In the embodiment of the invention shown in FIG. 2 of the drawing, the panel structure, designated generally by reference numeral 30, a septum 32 is incorporated into the honeycomb core 34. The core 24, like the core 12 of the panel structure 10, has thin glass fiber mats 36 and 38 secured, as by adhesion, to the opposed major surfaces thereof. Also, as in the case of the panel structure 10, the panel structure 30 has a glass fiber sheet 40 secured to one of the mats, namely, mat 38, and a decorative coating or layer 42 is adhered to the sheet 40, and wrapped around the edges of the panel structure as described above with regard to the structure 10.
The septum 32 may be formed of a metal foil such as aluminum or lead foil, chipboard, or it may be made of a synthetic plastic film forming materials such as polyethylenes, vinyls, polyesters, and the like. The septum acts to enhance the sound transmission properties of the panel structure 30, and serves to provide an effective barrier to the passage of dirt ladened air through the panel. The thickness of the septum 32 can be about 0.5 mil to about 5 mils, preferably about 2 to about 3 mils.
The panel structure of the present invention, like the panel structure disclosed in pending application Ser. No. 98,794, can be manufactured in an in-line, continuous, high-speed operation at a fraction of the cost incurred in the manufacture of conventional honeycomb cored structures. The panel structure of this invention is especially adaptable to fabrication in a double facing laminating operation which includes the steps of coating both sides of the honeycomb core with a suitable adhesive, and then applying, simultaneously, the thin glass fiber mats 14 and 16 to the adhesive coated surfaces of the core. The glass fiber sheet 20 can then be applied to an adhesive coated surface of one of the mats. The thusly formed laminated structure can then be passed into an oven heated to a temperature of from about 90° to 140° F. to cure the adhesive. From the oven, the structure is passed through a cooling station, and then between nip rollers to assure proper adhesion between the core and the mats, and the layer 20. The thusly formed panel structure can then be cut to size and stacked. Cut panel sizes can range from 2'×2' to 5'×10'. The entire operation can be performed at a line speed of about 40-50 ft/min. If desired, the cut panels can be provided with segments or patches of fastener means such as is disclosed in said pending patent application.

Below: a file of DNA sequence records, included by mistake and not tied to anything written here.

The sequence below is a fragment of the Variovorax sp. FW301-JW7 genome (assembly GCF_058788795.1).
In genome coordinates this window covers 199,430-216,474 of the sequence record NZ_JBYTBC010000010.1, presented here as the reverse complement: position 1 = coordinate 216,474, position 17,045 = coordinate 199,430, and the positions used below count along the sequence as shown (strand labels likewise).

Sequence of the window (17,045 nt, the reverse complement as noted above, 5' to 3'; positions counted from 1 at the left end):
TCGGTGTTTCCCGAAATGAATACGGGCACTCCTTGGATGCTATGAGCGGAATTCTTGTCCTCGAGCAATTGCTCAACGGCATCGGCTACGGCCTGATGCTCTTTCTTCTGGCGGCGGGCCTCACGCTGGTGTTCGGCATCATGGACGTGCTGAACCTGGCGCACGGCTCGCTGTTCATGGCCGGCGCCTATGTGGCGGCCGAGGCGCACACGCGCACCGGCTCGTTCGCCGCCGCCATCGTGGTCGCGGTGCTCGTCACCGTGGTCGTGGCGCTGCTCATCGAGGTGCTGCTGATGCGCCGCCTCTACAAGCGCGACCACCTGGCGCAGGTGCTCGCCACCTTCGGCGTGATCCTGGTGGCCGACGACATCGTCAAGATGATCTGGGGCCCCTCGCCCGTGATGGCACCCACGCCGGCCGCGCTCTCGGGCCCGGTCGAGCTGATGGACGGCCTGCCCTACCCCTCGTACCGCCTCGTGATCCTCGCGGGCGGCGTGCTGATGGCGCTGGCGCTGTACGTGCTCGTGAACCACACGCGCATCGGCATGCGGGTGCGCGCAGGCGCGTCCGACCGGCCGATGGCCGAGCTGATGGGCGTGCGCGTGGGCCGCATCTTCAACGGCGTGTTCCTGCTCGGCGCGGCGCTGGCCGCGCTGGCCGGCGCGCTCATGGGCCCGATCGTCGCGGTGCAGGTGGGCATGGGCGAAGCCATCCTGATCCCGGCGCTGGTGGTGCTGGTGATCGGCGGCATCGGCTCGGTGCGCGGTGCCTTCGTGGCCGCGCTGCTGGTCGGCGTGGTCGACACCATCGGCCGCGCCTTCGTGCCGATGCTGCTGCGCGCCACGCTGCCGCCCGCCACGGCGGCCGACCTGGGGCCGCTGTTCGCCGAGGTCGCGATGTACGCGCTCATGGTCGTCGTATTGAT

The panel structures of the present invention have, as stated, a noise reduction coefficient of upwards of 75. The flame spread of the panels is less than 25, which qualifies the panels for a Class A fire rating.
While for purposes of illustration representative embodiments of the invention have been shown and described, other embodiments of the invention may become apparent to those skilled in the art upon reference to this disclosure without departing from the spirit and scope of the invention.
|Cited Patent||Filing date||Publication date||Applicant||Title|
|US2951004 *||Jul 27, 1959||Aug 30, 1960||Minnesota Mining & Mfg||Bonding film|
|US4083159 *||Oct 29, 1973||Apr 11, 1978||Hitco||Structural sound absorbing panel for underwater use and methods of making same|